“Ain’t Who I Was,” Bonnie Bishop

For nearly 14 years, Bonnie Bishop plied the road as a country singer. Frustrated with years of dead ends, she left it all behind. Then she synced up with producer Dave Cobb, Nashville’s man-with-the-Midas touch, and something remarkable happened. Instead of going for a straight-ahead country record, Cobb summoned the powerful soul singer that was living in her all along. The result is Ain’t Who I Was, a phenomenal album of country-soul music. The title track on the album is the standout, as it shows Bishop’s powerful vocal talent and tells a brief story of her transformation. — Matt Alpert


“Heaven Sent,” Parker Milsap

Parker Milsap’s “Heaven Sent” explores what life would be like as a young homosexual man living under the judgment of his preacher father. Milsap is not a gay man himself, but he did grow up going to a Pentecostal church. With those experiences, his remarkable narrative abilities and powerful voice, Milsap makes you feel the internal struggles of a man rejected by his pastor father for falling in love with another man. The refrain delivers the biggest emotional punch: “Papa I don’t need a preacher/I ain’t some kinda creature in some old double feature/I just wanna make you proud with kind of love I’ve found/But you say it ain’t allowed, you say that it’s a sin/But did you love me when, he was just my friend?” Matt Alpert


“Head Over Boots,” Jon Pardi

Jon Pardi was one of 2016’s breakout artists, and “Head Over Boots” was the song that sent him up the elevator. Plain and simple, this song just makes you feel good, and it’s consistently enjoyable with every listen. Attend one of Pardi’s shows, and you’ll see how this song gets a massive audience reaction. You can two-step to it, you can sing to it, you can drink to it. Keep an eye on Pardi in 2017; he is poised to become one of the format’s leading male singers. — Matt Alpert


“Sea Stories,” Sturgill Simpson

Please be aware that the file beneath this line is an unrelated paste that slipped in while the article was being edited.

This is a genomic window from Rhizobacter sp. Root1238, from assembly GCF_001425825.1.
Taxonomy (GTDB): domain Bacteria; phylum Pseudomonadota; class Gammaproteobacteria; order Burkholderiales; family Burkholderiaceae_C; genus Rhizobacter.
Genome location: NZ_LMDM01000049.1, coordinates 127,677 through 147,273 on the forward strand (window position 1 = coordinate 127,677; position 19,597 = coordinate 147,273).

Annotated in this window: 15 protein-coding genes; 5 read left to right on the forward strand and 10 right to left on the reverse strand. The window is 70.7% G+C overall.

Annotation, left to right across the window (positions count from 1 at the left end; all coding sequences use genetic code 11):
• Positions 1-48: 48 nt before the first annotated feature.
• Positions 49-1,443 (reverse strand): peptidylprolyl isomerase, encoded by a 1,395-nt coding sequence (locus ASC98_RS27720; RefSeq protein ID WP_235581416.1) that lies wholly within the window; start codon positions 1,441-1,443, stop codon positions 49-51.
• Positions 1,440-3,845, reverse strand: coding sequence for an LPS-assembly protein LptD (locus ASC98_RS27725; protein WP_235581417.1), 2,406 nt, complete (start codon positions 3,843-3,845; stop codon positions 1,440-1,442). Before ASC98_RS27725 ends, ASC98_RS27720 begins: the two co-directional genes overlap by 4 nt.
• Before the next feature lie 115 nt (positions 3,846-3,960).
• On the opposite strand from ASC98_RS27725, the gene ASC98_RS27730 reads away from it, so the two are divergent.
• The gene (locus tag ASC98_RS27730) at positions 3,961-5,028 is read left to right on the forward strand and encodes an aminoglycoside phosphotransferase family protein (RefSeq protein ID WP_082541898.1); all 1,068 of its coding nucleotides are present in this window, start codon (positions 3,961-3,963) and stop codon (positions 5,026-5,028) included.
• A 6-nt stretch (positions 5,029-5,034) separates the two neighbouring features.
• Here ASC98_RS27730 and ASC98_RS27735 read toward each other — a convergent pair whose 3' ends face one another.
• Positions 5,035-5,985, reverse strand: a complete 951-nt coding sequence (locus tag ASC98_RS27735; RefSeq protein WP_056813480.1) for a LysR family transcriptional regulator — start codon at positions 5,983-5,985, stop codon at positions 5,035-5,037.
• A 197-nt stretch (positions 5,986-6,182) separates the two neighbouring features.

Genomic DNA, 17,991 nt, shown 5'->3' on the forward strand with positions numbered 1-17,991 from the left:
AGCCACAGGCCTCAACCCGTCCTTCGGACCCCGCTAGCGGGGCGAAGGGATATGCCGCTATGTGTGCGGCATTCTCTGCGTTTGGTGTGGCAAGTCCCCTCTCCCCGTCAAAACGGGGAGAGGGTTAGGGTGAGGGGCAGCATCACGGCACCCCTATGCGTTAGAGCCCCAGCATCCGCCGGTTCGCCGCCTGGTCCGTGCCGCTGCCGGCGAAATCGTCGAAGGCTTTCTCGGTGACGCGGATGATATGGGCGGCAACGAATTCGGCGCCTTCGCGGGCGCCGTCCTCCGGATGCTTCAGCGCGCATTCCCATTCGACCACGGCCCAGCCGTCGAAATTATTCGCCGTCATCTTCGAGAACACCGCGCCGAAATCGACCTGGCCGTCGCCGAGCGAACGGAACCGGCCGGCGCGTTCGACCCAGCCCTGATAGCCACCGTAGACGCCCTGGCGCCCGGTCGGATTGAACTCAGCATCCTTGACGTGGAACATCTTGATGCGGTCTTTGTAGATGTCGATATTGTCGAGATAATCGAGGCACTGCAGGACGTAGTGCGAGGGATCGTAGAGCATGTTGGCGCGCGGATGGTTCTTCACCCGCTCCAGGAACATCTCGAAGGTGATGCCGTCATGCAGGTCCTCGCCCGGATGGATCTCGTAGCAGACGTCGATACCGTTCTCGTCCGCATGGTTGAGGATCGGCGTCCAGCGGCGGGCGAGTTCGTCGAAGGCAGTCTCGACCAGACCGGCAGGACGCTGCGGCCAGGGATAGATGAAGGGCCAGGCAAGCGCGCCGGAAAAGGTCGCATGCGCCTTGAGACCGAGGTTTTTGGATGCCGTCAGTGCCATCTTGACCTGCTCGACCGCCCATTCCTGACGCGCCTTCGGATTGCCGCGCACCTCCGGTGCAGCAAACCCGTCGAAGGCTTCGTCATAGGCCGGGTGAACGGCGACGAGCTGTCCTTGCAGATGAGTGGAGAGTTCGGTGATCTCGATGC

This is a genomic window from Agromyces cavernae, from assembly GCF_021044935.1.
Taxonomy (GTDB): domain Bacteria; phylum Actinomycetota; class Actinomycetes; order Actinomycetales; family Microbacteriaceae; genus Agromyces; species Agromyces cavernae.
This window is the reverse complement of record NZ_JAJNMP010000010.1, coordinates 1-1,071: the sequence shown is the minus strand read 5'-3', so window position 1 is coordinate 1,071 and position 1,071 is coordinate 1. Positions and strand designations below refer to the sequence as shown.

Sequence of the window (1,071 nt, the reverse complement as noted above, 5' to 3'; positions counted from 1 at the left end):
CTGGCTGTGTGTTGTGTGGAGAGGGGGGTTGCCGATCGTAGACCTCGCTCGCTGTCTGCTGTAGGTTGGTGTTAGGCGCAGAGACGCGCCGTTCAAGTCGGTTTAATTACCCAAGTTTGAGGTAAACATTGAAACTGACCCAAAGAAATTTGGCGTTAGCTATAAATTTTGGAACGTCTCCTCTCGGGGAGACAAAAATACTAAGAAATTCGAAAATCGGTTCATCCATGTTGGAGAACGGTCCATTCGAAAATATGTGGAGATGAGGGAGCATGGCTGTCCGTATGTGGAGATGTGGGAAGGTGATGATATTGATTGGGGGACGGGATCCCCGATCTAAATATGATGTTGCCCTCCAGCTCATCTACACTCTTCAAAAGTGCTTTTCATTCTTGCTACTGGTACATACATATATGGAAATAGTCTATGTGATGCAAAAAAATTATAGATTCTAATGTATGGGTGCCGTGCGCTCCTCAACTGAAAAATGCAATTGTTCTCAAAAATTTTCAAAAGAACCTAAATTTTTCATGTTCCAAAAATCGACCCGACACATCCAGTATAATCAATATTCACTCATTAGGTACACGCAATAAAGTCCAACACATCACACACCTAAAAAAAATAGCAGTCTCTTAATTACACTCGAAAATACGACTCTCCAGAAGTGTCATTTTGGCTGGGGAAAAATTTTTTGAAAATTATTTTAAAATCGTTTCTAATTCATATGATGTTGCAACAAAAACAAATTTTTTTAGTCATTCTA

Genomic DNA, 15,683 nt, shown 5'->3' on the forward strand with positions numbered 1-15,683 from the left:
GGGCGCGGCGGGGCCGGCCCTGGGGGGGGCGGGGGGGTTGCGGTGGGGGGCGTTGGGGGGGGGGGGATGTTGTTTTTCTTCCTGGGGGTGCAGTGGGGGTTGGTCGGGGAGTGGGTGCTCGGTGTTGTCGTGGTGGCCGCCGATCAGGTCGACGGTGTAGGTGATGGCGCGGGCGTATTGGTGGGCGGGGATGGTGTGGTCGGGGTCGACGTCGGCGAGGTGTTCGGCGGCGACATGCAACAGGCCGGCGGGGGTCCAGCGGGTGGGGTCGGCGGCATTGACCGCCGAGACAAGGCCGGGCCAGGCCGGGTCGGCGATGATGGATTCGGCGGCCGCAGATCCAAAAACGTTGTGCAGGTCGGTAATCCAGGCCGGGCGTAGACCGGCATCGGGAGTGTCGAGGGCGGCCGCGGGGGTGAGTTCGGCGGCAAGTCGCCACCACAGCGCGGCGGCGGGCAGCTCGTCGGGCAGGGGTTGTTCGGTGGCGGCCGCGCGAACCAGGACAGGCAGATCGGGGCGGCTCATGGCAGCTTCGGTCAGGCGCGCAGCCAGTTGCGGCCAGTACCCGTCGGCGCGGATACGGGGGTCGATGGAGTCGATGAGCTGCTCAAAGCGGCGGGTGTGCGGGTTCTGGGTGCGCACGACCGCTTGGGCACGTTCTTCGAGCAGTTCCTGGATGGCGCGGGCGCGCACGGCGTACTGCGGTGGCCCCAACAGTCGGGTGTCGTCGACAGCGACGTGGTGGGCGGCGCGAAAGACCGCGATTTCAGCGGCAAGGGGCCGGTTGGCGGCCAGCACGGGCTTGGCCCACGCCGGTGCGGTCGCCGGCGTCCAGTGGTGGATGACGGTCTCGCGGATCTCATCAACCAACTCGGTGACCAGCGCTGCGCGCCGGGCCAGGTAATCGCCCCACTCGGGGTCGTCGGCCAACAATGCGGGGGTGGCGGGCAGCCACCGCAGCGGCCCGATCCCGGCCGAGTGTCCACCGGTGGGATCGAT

Of all the songs on Sturgill Simpson’s A Sailor’s Guide to Earth, “Sea Songs” sounds the most like straight-ahead country. Here, Simpson takes gives us a panorama of his Navy career, from Pollywog to Shellback. We get glimpses of boredom, excitement and despair. “Sea Stories” is chock full of killer lines, my personal favorite being “get high and play a little Golden Eye on that ol’ 64.” All you 30-somethings out there know exactly what that means, and you should smile that it made its way into a country song. — Matt Alpert


“Solving Problems,” Brent Cobb

With Shine On Rainy Day, Brent Cobb released one of the best singer-songwriter albums of the year. Cobb has a knack for transporting his listeners to sentimental memories of everyday life in the rural South. The album’s opening track, “Solving Problems,” takes us through a front-porch conversation with his friend on a Sunday afternoon. They’re not talking about anything profound; it’s just two good old boys shooting the bull. But it makes you feel like you’re right there with them in a rocker, smoking a cigarette, laughing and drinking a beer. Ultimately, it sounds exactly like a warm Sunday afternoon conversation would. — Matt Alpert


“I Met a Girl,” William Michael Morgan

Hat Country went out of style for a while, but it’s definitely coming back, and William Michael Morgan is one of the young artists leading the way. His No. 1 single, “I Met A Girl,” was one of the most distinctly country-sounding records on the radio this year. Ironically, one of the co-writers was Sam Hunt, the dartboard for anti-pop country critics (Hunt’s demo version is quite different). William Michael Morgan has the cool, calm country style that brings this song to life. — Matt Alpert

Wide Open Country’s Best Country Songs of 2016 Playlist

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Staff Picks: The Best Country Songs of 2016